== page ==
Warm afternoons and cold nights bring a smile to Bill Bartley’s face.
Bartley, head of the Lakehead Region Conservation Authority, said if the weather pattern continues, the city shouldn’t face flooding problems as the snow continues to melt.
“If Mother Nature is nice to us and has the melt and the run-off as we’ve been experiencing over the last couple of days, it would be perfect,” Bartley said on Thursday.
It’s the most snow he’s seen since 1996, and while he remains hopeful, he said it’s a little early to know exactly how the spring weather will roll out.
“We’re certainly monitoring it. We do snow surveys. Yes the snowpack is a little higher than normal and the water content is a little higher than normal right now, but it certainly isn’t at the levels it was in 1996,” he said.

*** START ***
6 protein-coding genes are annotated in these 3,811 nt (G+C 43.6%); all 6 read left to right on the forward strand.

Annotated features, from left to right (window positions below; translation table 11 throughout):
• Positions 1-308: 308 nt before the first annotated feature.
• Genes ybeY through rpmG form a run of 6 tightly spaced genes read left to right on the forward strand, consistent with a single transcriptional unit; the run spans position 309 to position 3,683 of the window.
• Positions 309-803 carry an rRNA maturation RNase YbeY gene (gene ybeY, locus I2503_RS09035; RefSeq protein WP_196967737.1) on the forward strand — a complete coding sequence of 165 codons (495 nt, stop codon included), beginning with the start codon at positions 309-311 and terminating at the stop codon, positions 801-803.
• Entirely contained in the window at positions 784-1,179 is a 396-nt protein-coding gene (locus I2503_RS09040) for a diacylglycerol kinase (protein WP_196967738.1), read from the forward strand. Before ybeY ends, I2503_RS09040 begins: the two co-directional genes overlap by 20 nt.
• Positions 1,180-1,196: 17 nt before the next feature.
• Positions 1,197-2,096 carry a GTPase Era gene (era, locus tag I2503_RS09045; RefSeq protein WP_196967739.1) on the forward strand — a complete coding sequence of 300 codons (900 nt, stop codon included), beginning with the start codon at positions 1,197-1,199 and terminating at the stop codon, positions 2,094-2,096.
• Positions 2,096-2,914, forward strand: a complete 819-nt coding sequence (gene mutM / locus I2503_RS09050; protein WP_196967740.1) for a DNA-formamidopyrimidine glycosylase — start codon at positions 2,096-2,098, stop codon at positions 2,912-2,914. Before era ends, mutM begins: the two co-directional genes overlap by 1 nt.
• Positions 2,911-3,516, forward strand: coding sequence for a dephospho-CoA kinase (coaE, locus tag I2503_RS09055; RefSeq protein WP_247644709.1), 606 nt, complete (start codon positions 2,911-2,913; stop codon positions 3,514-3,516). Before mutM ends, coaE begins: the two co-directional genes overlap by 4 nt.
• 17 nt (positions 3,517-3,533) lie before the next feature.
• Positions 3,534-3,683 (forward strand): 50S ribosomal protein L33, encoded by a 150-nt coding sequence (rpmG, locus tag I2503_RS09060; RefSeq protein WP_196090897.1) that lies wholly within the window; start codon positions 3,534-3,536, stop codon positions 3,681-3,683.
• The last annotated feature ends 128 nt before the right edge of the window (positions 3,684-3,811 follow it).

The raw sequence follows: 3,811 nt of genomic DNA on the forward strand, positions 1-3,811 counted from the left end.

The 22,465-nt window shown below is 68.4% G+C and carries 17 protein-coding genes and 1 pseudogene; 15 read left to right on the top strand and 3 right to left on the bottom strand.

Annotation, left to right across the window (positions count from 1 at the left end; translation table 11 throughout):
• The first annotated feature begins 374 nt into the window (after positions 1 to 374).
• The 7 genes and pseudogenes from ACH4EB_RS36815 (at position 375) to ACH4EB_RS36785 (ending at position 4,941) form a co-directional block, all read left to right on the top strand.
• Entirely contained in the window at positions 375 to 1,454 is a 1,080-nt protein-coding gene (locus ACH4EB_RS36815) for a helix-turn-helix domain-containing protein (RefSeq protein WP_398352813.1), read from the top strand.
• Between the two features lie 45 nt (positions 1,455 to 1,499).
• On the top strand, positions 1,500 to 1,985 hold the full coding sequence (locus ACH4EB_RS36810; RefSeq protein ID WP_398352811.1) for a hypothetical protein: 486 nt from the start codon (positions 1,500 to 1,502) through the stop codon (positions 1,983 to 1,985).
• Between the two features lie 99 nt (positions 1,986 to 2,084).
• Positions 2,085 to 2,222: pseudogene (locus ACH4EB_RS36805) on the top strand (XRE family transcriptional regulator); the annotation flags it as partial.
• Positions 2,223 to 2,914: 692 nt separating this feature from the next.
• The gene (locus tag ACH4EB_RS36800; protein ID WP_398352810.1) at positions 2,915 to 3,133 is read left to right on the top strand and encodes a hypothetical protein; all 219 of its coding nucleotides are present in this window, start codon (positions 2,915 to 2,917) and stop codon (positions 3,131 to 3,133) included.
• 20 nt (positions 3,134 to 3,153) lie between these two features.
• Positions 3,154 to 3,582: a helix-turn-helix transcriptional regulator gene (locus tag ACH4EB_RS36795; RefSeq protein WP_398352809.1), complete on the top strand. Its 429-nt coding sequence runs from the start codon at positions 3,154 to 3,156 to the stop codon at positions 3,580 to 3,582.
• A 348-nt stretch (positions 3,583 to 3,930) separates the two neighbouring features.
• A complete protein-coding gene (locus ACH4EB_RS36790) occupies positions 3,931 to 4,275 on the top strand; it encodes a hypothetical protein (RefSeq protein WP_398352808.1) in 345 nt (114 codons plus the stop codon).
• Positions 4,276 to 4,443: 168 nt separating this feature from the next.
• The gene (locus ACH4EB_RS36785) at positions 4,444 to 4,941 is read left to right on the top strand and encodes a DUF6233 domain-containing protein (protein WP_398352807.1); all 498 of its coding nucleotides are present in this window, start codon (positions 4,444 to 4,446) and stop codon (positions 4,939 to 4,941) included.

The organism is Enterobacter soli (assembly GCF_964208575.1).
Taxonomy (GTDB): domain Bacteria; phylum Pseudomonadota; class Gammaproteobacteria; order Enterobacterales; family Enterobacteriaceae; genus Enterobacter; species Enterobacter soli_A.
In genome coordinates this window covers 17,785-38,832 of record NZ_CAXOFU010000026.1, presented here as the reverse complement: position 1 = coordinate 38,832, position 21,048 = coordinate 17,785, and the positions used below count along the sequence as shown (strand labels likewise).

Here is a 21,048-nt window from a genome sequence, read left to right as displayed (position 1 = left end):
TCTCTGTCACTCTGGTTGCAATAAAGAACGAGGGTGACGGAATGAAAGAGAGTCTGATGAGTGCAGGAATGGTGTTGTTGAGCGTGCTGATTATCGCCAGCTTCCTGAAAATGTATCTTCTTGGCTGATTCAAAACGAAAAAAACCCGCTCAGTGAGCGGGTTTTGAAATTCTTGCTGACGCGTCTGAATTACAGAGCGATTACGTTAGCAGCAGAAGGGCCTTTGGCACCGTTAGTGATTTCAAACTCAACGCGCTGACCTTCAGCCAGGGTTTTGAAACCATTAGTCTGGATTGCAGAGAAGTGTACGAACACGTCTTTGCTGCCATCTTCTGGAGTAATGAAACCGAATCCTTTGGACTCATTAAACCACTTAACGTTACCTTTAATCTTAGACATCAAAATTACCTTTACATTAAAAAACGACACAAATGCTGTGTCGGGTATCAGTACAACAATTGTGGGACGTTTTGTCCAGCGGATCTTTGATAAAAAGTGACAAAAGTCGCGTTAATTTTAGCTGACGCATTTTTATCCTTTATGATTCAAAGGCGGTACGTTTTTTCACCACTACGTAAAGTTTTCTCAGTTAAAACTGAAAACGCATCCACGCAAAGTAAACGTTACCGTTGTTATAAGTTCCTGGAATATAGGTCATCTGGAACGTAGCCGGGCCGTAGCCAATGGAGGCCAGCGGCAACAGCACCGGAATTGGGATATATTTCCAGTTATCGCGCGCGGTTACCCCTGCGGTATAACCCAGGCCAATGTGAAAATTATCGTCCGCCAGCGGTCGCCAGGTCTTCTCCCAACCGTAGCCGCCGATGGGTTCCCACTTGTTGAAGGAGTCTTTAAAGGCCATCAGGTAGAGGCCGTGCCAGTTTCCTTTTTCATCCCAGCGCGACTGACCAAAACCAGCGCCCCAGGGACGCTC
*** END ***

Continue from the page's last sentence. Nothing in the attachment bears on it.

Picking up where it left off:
“So we’re very confident at this present time that if Mother Nature keeps doing what she’s doing it’ll be great.”
The worst case scenario would be a sudden rise in temperature combined with a heavy rainfall. That could lead to trouble, Bartley said.
“The rivers are still frozen and 91 per cent of the Great Lakes are still frozen out there. It would be a problem. But at the present time we’re not anticipating that. We’re certainly watching and if anything changes we will certainly let the public know,” Bartley said.
Environment Canada officials have said to expect a cooler than normal spring, which should slow down the melting process.